Emma Flatt, author and assistant professor of history at the University of North Carolina at Chapel Hill, spoke at the Institute of Historical Studies on Monday about her upcoming book, which focuses on the Deccan Sultanates of South India.
In the book, which she hopes to finish by the end of the academic year, Flatt focuses on the courts, commodities and consumptions of the modern day Deccan states of Maharashtra, Andhra Pradesh and Karnataka in India.
The term “court,” according to Flatt, is the web of people who surround the king and work both with him and each other. This early form of networking allowed people not only to build success but to also live well.
Flatt also spoke about the economic basis to understand the culture she is studying.
“So my initial question when looking into this was how do we understand how individuals of significant cultures and backgrounds move between these
facilities of the world,” Flatt said. “How did they establish negotiation, [how did they] challenge normative behaviors and knowledge in this culturally various courtly world?”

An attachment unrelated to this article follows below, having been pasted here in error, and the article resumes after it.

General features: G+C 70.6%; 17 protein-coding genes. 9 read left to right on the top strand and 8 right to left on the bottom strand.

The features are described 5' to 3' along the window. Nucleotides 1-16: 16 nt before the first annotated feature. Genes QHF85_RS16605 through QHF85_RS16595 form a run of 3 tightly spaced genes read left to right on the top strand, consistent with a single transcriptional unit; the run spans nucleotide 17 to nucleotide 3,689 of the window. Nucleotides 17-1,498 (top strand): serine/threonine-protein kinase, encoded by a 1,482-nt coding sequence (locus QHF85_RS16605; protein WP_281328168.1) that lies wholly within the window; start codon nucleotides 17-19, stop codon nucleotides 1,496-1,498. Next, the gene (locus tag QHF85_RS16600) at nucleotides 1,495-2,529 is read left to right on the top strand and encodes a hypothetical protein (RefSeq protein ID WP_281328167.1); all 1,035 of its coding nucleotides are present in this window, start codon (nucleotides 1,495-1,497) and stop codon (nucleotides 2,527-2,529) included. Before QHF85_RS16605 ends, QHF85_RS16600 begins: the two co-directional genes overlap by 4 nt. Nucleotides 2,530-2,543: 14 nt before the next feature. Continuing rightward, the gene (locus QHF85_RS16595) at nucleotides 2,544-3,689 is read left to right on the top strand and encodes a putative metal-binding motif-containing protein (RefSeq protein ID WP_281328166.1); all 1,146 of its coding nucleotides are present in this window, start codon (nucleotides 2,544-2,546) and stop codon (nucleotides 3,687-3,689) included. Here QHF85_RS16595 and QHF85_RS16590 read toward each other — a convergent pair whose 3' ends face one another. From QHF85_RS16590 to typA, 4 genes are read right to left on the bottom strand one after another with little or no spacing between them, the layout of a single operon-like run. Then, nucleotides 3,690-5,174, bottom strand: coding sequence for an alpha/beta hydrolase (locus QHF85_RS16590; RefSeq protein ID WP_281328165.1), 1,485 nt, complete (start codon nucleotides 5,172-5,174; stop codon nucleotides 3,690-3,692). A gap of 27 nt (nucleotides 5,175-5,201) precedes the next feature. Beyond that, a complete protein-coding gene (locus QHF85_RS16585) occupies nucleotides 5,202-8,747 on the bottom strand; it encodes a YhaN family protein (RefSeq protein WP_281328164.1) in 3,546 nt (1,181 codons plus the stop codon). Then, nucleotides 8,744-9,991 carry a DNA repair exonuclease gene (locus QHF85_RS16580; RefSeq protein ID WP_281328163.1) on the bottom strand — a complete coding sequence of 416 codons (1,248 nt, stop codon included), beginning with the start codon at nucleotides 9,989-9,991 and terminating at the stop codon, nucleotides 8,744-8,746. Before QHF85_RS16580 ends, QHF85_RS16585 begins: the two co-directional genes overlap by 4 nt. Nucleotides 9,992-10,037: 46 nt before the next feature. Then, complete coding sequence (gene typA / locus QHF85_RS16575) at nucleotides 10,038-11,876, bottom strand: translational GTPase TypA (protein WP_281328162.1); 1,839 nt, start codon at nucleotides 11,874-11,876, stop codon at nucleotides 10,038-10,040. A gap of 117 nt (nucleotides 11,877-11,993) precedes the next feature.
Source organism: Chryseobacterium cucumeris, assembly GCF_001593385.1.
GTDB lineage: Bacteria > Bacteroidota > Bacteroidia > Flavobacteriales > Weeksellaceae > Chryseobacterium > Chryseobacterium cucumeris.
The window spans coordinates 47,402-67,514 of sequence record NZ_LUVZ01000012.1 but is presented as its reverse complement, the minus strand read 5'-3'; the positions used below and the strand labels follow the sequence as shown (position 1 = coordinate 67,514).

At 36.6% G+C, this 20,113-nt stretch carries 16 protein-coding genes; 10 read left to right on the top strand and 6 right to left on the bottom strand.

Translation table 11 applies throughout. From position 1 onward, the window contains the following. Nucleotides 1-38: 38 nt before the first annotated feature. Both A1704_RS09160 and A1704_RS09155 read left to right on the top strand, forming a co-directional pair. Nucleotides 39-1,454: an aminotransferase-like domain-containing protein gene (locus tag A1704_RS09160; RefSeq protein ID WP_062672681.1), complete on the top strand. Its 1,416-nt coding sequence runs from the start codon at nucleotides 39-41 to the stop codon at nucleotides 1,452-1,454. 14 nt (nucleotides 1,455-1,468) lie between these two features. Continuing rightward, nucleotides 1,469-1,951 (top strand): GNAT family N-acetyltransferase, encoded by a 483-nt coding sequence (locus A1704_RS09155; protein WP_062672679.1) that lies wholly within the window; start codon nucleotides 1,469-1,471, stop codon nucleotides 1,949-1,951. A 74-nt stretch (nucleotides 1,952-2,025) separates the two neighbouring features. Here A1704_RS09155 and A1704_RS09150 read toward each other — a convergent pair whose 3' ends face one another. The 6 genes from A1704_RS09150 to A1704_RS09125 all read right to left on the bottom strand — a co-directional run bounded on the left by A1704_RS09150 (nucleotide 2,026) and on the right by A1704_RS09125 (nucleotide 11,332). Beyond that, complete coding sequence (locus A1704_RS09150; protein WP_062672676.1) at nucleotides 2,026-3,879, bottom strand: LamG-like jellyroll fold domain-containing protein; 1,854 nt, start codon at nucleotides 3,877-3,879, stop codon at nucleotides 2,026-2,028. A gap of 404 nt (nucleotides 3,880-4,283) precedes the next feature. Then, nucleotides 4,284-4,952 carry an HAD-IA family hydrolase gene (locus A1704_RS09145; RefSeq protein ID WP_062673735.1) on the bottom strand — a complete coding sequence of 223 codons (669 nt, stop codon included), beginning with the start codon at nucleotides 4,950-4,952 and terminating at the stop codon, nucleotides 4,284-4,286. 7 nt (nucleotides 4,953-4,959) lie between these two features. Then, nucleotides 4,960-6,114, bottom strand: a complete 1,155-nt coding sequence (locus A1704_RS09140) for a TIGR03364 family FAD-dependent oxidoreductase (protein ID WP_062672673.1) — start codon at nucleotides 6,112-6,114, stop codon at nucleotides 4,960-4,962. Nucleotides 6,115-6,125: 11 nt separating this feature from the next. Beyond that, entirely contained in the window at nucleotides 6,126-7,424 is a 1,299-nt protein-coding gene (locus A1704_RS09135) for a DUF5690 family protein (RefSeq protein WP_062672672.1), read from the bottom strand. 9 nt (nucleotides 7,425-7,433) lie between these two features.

Flatt acknowledged, at the beginning of the lecture, this time period she is working in is a period when there is not a lot of documentation.
From 1400-1600 A.D., Flatt said records show many members of the Islamic community were moving into the Indian region because of the large amounts of precious metals, such as silver and gold.
“The reason for this movement is because people allowed the long-distance trade networks to resettle them financially and logistically,” Flatt said. “There were a lot of commodities and accommodations.”
Flatt also tried to engage in the idea of what “cultural capital” meant to the Deccan. Cultural capital is not an economic exchange, Flatt said, but rather the way in which skills and objects serve as ethical tools. These tools show the way in which humans and objects are related and how they have an effect on each other.
Flatt earned her doctorate in 2009 by focusing on the philosophies of friendship and sociology in medieval South Asia, but she has researched Deccan Sultanates since 2004. Flatt also co-edited a project on the Deccan in 2011 with Daud Ali, University of Pennsylvania South Asia studies associate professor.
Following the lecture, Sumit Guha, UT Asian studies and history professor, said he found the lecture engaging.
“Today’s lecture was rich and thought-provoking while showing us that there is still a bigger part of the picture,” Guha said. “There is also a significance shown between Indian state of building and networking.”
Seth Garfield, history professor and director of the Institute for the Historical Studies, was very pleased with the audience.
“This was a very good workshop, and the audience was really engaged with good questions,” Garfield said.